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A Visit to Salem Witch Museum, Boston

Salem is a coastal city located in Essex County, Massachusetts. It was settled in 1626 and is one of the important seaports in American History. Salem is a residential and tourist area that is home to the House of Seven Gables, Salem State University, Pioneer Village, the Salem Maritime National Historic Site, Salem Willows Park, and the Peabody Essex Museum. It features historic residential neighbourhoods in the Federal Street District and the Charter Street Historic District.

One of the city’s cultural identities is via their location of Salem Witch Trials. Here you can notice Police cards adorned with witch logo, elementary school is known as Witchcraft Heights etc. It is believed that Gallows hill located here is a site for many public hangings which is currently used for playing various field sports. People who know about Salem will know about Salem Witch Trials which were a series of hearing and prosecutions of people accused of Witchcraft which took place between February 1692 to May 1693.  More than 200 people were accused, 19 of whom were found guilty and executed by hanging (14 women and 5 men). One other man, Giles Corey, was crushed to death for refusing to plead, and at least five people died in jail. It was the deadliest witch hunt in the history of colonial North America.

Perhaps you can notice how these were conducted during the 17th century is by visiting Salem Witch Museum.

Salem Witch Museum is located in North Salem and is known to be one of the most visited Museum in Salem. It is open all year round from 10:00 – 17:00 and in July August it is open from 10:00 – 19:00, the same will be open at different times in the month of October which is the month of Halloween in the USA. The tickets are priced at 13USD for Adults, 11.50USD for senior citizens and 10USD for children. You can mail them for Group tours and discounts.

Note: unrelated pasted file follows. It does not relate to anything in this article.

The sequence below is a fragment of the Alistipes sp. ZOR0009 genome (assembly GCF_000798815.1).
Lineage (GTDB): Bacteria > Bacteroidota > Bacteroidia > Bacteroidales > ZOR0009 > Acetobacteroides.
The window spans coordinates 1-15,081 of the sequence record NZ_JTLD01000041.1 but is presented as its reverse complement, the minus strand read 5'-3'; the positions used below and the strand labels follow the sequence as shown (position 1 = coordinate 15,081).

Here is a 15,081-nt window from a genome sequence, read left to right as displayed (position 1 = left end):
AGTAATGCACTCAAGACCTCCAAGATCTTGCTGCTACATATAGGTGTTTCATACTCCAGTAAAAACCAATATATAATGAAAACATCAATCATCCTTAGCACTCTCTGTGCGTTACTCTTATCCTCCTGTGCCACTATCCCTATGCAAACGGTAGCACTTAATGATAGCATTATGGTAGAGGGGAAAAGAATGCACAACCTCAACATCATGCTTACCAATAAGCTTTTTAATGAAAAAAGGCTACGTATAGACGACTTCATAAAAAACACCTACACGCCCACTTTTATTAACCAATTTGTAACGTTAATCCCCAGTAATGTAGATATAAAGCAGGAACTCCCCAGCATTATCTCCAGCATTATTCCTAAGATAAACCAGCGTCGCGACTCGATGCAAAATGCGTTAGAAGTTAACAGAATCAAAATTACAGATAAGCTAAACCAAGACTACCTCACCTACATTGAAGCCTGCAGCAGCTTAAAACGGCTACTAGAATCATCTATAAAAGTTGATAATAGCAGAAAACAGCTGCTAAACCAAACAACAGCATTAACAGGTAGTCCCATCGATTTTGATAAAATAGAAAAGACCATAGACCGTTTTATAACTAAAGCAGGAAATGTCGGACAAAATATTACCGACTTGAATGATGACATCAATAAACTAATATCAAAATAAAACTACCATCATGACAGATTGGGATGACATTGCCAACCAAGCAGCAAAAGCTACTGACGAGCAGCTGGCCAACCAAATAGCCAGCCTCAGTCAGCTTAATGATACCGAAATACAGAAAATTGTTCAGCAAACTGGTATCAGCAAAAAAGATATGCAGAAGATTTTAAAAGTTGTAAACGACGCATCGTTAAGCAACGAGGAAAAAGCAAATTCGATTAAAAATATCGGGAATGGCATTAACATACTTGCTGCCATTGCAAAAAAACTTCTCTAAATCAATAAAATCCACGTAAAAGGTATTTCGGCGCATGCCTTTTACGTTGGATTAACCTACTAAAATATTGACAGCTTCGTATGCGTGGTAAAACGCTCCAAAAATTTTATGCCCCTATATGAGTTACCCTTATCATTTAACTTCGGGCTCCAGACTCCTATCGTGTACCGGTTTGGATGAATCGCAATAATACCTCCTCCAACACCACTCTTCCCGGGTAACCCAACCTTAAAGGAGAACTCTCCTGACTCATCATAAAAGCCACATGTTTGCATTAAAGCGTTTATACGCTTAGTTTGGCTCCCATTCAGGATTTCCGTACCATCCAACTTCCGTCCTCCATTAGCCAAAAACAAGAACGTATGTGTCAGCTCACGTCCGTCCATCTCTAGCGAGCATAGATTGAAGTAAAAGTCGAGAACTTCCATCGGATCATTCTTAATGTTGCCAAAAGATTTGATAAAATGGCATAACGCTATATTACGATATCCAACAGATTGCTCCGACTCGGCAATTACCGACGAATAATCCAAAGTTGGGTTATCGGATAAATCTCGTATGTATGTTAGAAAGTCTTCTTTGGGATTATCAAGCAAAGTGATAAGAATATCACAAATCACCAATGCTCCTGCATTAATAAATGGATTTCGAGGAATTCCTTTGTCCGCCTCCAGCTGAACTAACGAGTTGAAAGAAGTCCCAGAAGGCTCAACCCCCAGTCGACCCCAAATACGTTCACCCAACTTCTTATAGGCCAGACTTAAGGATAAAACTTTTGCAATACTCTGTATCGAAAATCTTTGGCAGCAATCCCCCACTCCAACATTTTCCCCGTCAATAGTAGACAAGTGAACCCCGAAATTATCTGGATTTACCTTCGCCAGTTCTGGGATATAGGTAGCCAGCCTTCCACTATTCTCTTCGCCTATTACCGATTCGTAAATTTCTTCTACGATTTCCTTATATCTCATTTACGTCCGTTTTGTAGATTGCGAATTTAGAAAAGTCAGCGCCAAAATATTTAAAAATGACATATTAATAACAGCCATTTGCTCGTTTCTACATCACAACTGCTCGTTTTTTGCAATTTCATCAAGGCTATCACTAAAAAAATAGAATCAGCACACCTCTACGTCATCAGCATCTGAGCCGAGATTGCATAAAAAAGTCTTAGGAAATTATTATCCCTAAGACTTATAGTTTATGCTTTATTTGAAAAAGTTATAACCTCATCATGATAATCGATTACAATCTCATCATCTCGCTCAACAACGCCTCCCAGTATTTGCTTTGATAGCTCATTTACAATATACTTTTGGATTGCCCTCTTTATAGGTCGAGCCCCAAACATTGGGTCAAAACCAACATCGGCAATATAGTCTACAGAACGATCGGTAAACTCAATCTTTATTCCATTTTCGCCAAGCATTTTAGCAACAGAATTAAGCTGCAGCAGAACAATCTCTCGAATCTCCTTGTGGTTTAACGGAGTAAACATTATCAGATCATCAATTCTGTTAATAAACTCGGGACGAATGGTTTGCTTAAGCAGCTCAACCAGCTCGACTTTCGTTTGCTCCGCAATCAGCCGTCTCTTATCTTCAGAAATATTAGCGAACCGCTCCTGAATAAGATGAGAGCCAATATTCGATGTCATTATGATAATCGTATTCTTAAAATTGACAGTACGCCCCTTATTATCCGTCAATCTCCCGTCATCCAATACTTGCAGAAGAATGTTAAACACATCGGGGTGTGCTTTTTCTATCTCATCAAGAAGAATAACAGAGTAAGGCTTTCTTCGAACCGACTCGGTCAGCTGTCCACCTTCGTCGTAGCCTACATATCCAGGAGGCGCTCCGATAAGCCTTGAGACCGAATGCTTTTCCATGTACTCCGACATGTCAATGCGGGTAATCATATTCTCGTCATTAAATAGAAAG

History goes on that In January of 1692, the daughter and niece of Reverend Samuel Parris of Salem Village became ill. When they failed to get cured by the local village doctor, William Griggs was called in. His diagnosis of bewitchment put into motion the forces that would ultimately result in the death by hanging of 19 men and women. In addition, 1 man was crushed to death; 7 others died in prison.

To understand the events of the Salem witch trials, it is necessary to examine the times in which accusations of witchcraft occurred. There were the ordinary stresses of 17th-century life in the Massachusetts Bay Colony. A strong belief in the devil, factions among Salem Village fanatics and rivalry with nearby Salem Town, a recent smallpox epidemic and the threat of attack by warring tribes created a fertile ground for fear and suspicion. Soon prisons were filled with more than 150 men and women from towns surrounding Salem. All would await trial for a crime punishable by death due to their practice of Witchcraft.

Later in June 1692, the court was set up in Salem to hear the case of witchcraft, the ones found guilty were hanged down over three successive days after Bridget Bishop of Salem was hanged on June 10th due to possession of WitchCraft. And once again, a special court was set up to hear the case and then the case was disbanded by Governor William Phipps. Many years have been passed and apologies were offered for victim’s family.

Here at Salem Witch Museum, you will be on a guided tour and there will be a show showcasing how Witchcraft made people believe that they are doing harm to society and also how the people who practised Witchcrafts were punished by hanging etc.  As this is one of the most complex cases and one of America’s most brutal happening you can notice how people believed in superstition and killed people due to this.

One of the most visited place in Salem, one travelling to Massachusetts should try to take time to visit this museum to know how witch has been a part of the city of Salem.

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MacroTraveller

"Macro means Big & Traveller is one who travels for Experiences, Not Destinations, "Experiential Journey of a Macro Guy" Follow me on Facebook, Twitter and Instagram #MacroTraveller

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